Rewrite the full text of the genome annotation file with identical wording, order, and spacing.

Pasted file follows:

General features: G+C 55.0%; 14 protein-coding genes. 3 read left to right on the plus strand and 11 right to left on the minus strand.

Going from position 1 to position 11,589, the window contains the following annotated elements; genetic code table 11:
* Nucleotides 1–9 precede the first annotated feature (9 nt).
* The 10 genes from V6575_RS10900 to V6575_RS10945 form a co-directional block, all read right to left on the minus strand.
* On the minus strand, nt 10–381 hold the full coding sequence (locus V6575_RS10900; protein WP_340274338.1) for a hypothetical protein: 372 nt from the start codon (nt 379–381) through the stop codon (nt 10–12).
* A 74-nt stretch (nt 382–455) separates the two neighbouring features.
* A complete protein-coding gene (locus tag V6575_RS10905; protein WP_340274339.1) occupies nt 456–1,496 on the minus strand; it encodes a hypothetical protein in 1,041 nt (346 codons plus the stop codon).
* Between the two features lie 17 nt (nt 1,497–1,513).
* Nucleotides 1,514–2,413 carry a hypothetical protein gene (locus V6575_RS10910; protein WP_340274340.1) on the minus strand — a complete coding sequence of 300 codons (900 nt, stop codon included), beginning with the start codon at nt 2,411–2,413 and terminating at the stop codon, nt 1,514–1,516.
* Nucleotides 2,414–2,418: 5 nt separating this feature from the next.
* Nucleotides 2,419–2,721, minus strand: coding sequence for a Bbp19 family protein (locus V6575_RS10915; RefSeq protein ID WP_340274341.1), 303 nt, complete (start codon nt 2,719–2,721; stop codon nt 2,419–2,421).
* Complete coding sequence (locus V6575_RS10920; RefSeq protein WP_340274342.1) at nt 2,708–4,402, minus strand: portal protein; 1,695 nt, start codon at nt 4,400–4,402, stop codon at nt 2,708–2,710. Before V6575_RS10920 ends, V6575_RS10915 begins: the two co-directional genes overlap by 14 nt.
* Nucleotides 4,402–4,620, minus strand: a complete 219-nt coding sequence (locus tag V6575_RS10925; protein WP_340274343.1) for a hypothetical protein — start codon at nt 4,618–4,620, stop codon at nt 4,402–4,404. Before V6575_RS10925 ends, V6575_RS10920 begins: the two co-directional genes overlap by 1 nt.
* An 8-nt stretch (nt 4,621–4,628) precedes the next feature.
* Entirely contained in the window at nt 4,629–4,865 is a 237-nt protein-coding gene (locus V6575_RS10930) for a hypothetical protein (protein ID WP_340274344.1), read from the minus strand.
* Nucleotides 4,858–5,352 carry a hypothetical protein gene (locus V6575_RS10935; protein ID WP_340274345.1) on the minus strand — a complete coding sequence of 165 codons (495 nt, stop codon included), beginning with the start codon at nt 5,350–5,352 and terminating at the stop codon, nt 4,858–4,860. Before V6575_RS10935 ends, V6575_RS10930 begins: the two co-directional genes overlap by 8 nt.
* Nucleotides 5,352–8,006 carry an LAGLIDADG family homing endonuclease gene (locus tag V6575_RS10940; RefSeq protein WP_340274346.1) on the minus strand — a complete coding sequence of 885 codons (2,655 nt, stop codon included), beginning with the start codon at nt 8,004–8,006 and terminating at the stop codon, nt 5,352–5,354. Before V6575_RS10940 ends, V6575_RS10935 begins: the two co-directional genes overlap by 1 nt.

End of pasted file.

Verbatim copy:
General features: G+C 55.0%; 14 protein-coding genes. 3 read left to right on the plus strand and 11 right to left on the minus strand.

Going from position 1 to position 11,589, the window contains the following annotated elements; genetic code table 11:
* Nucleotides 1–9 precede the first annotated feature (9 nt).
* The 10 genes from V6575_RS10900 to V6575_RS10945 form a co-directional block, all read right to left on the minus strand.
* On the minus strand, nt 10–381 hold the full coding sequence (locus V6575_RS10900; protein WP_340274338.1) for a hypothetical protein: 372 nt from the start codon (nt 379–381) through the stop codon (nt 10–12).
* A 74-nt stretch (nt 382–455) separates the two neighbouring features.
* A complete protein-coding gene (locus tag V6575_RS10905; protein WP_340274339.1) occupies nt 456–1,496 on the minus strand; it encodes a hypothetical protein in 1,041 nt (346 codons plus the stop codon).
* Between the two features lie 17 nt (nt 1,497–1,513).
* Nucleotides 1,514–2,413 carry a hypothetical protein gene (locus V6575_RS10910; protein WP_340274340.1) on the minus strand — a complete coding sequence of 300 codons (900 nt, stop codon included), beginning with the start codon at nt 2,411–2,413 and terminating at the stop codon, nt 1,514–1,516.
* Nucleotides 2,414–2,418: 5 nt separating this feature from the next.
* Nucleotides 2,419–2,721, minus strand: coding sequence for a Bbp19 family protein (locus V6575_RS10915; RefSeq protein ID WP_340274341.1), 303 nt, complete (start codon nt 2,719–2,721; stop codon nt 2,419–2,421).
* Complete coding sequence (locus V6575_RS10920; RefSeq protein WP_340274342.1) at nt 2,708–4,402, minus strand: portal protein; 1,695 nt, start codon at nt 4,400–4,402, stop codon at nt 2,708–2,710. Before V6575_RS10920 ends, V6575_RS10915 begins: the two co-directional genes overlap by 14 nt.
* Nucleotides 4,402–4,620, minus strand: a complete 219-nt coding sequence (locus tag V6575_RS10925; protein WP_340274343.1) for a hypothetical protein — start codon at nt 4,618–4,620, stop codon at nt 4,402–4,404. Before V6575_RS10925 ends, V6575_RS10920 begins: the two co-directional genes overlap by 1 nt.
* An 8-nt stretch (nt 4,621–4,628) precedes the next feature.
* Entirely contained in the window at nt 4,629–4,865 is a 237-nt protein-coding gene (locus V6575_RS10930) for a hypothetical protein (protein ID WP_340274344.1), read from the minus strand.
* Nucleotides 4,858–5,352 carry a hypothetical protein gene (locus V6575_RS10935; protein ID WP_340274345.1) on the minus strand — a complete coding sequence of 165 codons (495 nt, stop codon included), beginning with the start codon at nt 5,350–5,352 and terminating at the stop codon, nt 4,858–4,860. Before V6575_RS10935 ends, V6575_RS10930 begins: the two co-directional genes overlap by 8 nt.
* Nucleotides 5,352–8,006 carry an LAGLIDADG family homing endonuclease gene (locus tag V6575_RS10940; RefSeq protein WP_340274346.1) on the minus strand — a complete coding sequence of 885 codons (2,655 nt, stop codon included), beginning with the start codon at nt 8,004–8,006 and terminating at the stop codon, nt 5,352–5,354. Before V6575_RS10940 ends, V6575_RS10935 begins: the two co-directional genes overlap by 1 nt.